I really like your information, Elizabeth! My parents grew up on farms but lived in a small town where I was born. We moved to a farm when I was 12. My dad had some small variations on your suggestions: he had a wide shelf with small trees on shallow wedges for the perch. That made it easy to just remove the perch and use a hoe or shovel to scrape the manure into a bucket and carry to the garden. Because of the shelf, we didn't have any flooring - the coop was built on top of concrete foundation. (Wear shoes when walking inside!) He also had a smaller coop than you recommended, but we had a larger area for the chickens to roam as well. One thing you didn't mention is that the owner might need to trim some wing feathers to keep chickens from flying over fences when chasing grasshoppers or other insects! I can say that I enjoyed the chickens as a kid -- I learned to imitate all of them -- cluck, crow, and peep, so now my kids just think I'm weird!

LOL, my kids and their

LOL, my kids and their friends think I am also, yes, I clip the wing on each bird to prevent the grass is greener on the other side issue. But yes, I lvoe my birds, watching them, the kids love them it is such a great way to teach them about life and all, we homeschool also. But beep cock and crow away, they will laugh with you remembering the good ole days soon.

I have a question, I have

I have a question, I have read your info about chickens that have stopped laying, I'm not sure if winter is my issue or not. I have 10 females ranging in age from 2 yrs to 1 yr old, they free range get plenty of feed but I only get 1 eggs every few days from my oldest 2 yr old hen the 9 others nothing, I got a couple here and there during summer but most eggs I got at any one time was 4 and that was only 1 or 2 occasions. I have 4 nest boxes in coop, 1 rooster, but after the youngest were 1 yr I just thought I'd be getting more eggs per day. All were picked as breeds that were supposed to be heavy egg layers too. Not sure what may be going on. If you have any ideas, I'd love to hear them! Thanks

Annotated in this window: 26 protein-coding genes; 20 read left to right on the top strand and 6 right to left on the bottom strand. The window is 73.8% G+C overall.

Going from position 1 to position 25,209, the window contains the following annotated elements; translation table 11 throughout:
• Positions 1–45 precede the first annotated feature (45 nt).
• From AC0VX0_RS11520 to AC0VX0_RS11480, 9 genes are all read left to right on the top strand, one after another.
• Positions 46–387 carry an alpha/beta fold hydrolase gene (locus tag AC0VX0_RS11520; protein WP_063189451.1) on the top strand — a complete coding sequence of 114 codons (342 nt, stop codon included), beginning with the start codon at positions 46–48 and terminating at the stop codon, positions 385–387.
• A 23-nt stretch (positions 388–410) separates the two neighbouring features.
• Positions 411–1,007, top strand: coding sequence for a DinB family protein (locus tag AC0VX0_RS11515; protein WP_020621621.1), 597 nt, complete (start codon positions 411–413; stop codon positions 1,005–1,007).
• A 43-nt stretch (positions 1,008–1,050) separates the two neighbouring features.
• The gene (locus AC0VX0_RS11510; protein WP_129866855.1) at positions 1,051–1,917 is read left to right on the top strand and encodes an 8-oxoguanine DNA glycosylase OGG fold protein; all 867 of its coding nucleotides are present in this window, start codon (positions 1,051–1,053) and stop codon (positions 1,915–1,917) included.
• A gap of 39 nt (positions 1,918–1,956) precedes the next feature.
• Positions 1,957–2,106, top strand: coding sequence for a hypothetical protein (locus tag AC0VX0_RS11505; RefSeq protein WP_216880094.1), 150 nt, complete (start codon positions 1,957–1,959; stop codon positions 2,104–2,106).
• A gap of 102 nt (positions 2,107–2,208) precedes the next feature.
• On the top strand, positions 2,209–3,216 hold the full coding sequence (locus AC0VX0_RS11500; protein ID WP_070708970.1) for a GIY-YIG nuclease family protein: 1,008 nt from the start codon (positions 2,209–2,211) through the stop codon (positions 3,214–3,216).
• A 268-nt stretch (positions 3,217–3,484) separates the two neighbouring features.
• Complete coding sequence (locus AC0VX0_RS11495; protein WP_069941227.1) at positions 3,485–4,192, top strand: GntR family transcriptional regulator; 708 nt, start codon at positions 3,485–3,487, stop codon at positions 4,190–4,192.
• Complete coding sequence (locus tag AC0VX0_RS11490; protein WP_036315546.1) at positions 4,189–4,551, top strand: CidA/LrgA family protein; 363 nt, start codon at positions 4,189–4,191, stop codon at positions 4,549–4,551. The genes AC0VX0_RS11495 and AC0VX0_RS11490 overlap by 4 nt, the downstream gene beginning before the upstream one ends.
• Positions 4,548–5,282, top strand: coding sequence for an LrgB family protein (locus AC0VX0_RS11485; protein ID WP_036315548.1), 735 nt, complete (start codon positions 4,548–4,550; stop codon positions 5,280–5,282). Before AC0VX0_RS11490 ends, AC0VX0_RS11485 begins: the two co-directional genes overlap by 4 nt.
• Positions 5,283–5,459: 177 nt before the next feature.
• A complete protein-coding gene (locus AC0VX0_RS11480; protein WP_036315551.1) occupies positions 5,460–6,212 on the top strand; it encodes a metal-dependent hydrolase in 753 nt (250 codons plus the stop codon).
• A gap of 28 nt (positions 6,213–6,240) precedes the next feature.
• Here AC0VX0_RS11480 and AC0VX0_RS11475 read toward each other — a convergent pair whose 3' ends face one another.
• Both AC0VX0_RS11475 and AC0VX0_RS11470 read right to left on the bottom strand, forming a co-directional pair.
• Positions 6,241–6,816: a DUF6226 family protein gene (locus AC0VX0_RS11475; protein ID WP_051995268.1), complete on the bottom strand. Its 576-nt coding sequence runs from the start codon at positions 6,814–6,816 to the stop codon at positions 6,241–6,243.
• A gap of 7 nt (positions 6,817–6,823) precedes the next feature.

This may not apply to your

This may not apply to your problem but I had a thought or two to share to possibly help you. First, since they are free-ranging...Are you SURE that some are not laying in a nest of their own making somewhere on the property? Chickens, like people, don't always get along so they avoid each other. Maybe there are nests or spots they are using on the land and perhaps, other critters are eating the eggs. Other than that, chicken hens may stop laying if they get yeast, fungus, and/or bacterial infections or get mite infested or sore around their vents. Any kind of stress including fear of other animals (like snakes, etc.) could stop the laying. I recommend looking for things that might be stressing them if they truly seem to not be laying or laying less.

Oh, Kim! I've never heard of

Oh, Kim! I've never heard of hens being so incredibly stubborn!

A couple of things come to mind. Are you feeding a layer mash or pellet? Hens need calcium for shell production and the muscle tone to lay - you might want to give them some chicken grit (crushed oyster shell). Are they getting actual sunlight?

Are the hens suited to your climate? Some breeds want warmer weather, and some cooler.

If it's any consolation, my hens aren't laying up to expectations either this year. I have Harcos, which should be laying at 75% - nine eggs per day per twelve hens. I've had them before and got that kind of production. This year I'm getting two to four eggs from eleven hens.

If all else fails, you may want to start with new chickens.

Good luck - let me know how it goes!


I've heard that sometimes

I've heard that sometimes hens will find a spot to lay eggs out of the pen somewhere. I wonder if this is what is happening?

I have 18 hens. They are

I have 18 hens. They are divided into three seperate coops-the way I bought the groupings. I do spoil mine, more so in these colder months. I give them all the table scraps. I have heat lamps in all three coops. I have coops wrapped with clear plastic on all the wire area's in order to let the natural light in. If day is over cast I do turn on just regular 60wtt light for them to get that "sunlight" feel. Have been getting 11-12 eggs daily. Five of my "ladies" are 2yrs plus. I will also say they do enjoyed being talked to, so if you even leave a radio on for them-could possibly help. Good luck to you.

I am thinking about raising

I am thinking about raising chicks! I read all your information but I was wondering if you have any advice for me? I am planning on getting my chicks from Wilco. If you have any advice it would be greatly appreciated i have never had chickens before but I think it will be a great experience!Thanks!

i have 8 female chicken but

i have 8 female chicken but no egg what am i doing wrong please

Hi Eyenader, If you aren't

Hi Eyenader,
If you aren't giving your chickens extra (timed) light in the winter, they won't lay eggs. Or, you may not be feeding them the right kind of food. Talk to the chicken expert where you buy their food.

Hi, I wonder if my hen

Hi, I wonder if my hen hatches her own chicks, will they be safe in the pen or ranging free with the rest of the flock or do I need to keep her in a separate area?